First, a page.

The Day the Balanced Budget through the Tobacco
Deal Blew Up.
On April 8th, 1998 the nation's major
cigarette makers declared last summer's historic tobacco deal dead. Congress had a
deal on the table with the big tobacco companies to commence on June 20th, where $368
billion were to be paid by the tobacco companies to the Federal government.
However the $368 billions, reported by a
representative of the big tobacco companies was reported as not enough dollars to satisfy
promises to consumers.
The deal could still be salvaged in part by
Congress which could pass limited legislation. Further, the end to the deal will
open up the companies to uninhibited lawsuits.
Please note that $65 billion dollars of the
arrangement has already been allocated by Congress over the next 5 years to pay for social
and medical programs.
President Clinton noted that the dollars to cover
these programs could be found else where and the budget could be balanced. However
the President on his return from a Chicago trip noted "I think they ought to rethink
their position because were going to get this done one way or the other."
Steven Goldstone RJR Nabisco Chairman told the
National Press Club "We have failed in our effort to achieve a comprehensive
resolution of the contentious issues surrounding tobacco in our country" and
indicated the deal was "broken beyond repair".
Now armed with the threat of public product
liability suits and probable sanctions against tobacco companies advertising, the war of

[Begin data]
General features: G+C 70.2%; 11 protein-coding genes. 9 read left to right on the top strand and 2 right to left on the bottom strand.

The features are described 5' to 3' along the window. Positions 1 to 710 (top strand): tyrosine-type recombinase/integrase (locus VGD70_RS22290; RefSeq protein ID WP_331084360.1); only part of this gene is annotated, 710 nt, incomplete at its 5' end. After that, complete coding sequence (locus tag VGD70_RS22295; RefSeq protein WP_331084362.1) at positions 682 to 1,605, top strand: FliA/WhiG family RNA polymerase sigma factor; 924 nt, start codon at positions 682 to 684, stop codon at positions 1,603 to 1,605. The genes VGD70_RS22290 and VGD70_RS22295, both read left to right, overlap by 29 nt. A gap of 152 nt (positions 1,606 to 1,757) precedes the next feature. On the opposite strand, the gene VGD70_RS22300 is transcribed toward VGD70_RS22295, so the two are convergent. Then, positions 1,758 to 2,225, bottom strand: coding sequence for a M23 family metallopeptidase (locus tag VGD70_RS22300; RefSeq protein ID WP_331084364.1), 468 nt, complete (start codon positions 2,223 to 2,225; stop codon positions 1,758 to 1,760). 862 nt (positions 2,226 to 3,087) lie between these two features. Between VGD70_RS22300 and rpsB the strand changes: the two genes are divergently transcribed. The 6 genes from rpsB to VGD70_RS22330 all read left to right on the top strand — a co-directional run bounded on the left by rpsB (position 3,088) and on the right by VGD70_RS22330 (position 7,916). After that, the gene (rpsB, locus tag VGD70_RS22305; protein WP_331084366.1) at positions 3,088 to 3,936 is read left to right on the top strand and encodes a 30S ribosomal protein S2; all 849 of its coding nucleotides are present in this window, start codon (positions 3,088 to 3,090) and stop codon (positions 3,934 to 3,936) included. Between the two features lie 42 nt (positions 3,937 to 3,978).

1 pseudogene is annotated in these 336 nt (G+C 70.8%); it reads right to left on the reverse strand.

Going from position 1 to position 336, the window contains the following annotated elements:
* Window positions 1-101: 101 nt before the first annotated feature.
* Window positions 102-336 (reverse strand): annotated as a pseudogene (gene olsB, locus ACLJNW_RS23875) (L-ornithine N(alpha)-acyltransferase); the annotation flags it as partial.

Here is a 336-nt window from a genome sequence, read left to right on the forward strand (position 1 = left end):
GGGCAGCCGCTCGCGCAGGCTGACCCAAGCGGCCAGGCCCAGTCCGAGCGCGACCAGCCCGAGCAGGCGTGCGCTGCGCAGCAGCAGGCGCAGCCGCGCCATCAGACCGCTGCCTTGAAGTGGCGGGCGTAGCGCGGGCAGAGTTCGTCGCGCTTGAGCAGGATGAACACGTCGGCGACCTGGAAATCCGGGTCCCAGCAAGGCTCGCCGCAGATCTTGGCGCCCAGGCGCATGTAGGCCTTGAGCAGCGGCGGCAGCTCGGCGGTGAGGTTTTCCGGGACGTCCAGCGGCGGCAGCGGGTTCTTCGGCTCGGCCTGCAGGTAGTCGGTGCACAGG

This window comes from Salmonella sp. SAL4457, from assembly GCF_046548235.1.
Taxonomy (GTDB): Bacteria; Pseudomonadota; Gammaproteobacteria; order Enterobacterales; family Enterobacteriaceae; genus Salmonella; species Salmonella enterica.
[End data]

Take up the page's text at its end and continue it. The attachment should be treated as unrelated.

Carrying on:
words between our nations politicians and the big tobacco companies continues.
However, the fact of the matter remains that once again, this nation must relieve history,
and please note that the moneys were already spent yet had not been collected!
Goldstone stated "The administration, while
publicly praising the concept, privately dismantled it piece by piece," he said.
"This resolution cried out for strong, bold political leadership.
Precious little was forthcoming."
He acknowledge the industry also shoulders the
blame for misunderstanding public anger about past industry practices such as targeting
"We did not fully appreciate the depth of
the mistrust and anger that existed," he said. "We did under-
estimate how angry people have been over this issue."
By Scott Neff MSOM DC DABCO MPS-BT CFC
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"Justice is Truth in Action" Benjamin
Disraeli , Feb, 11, 1851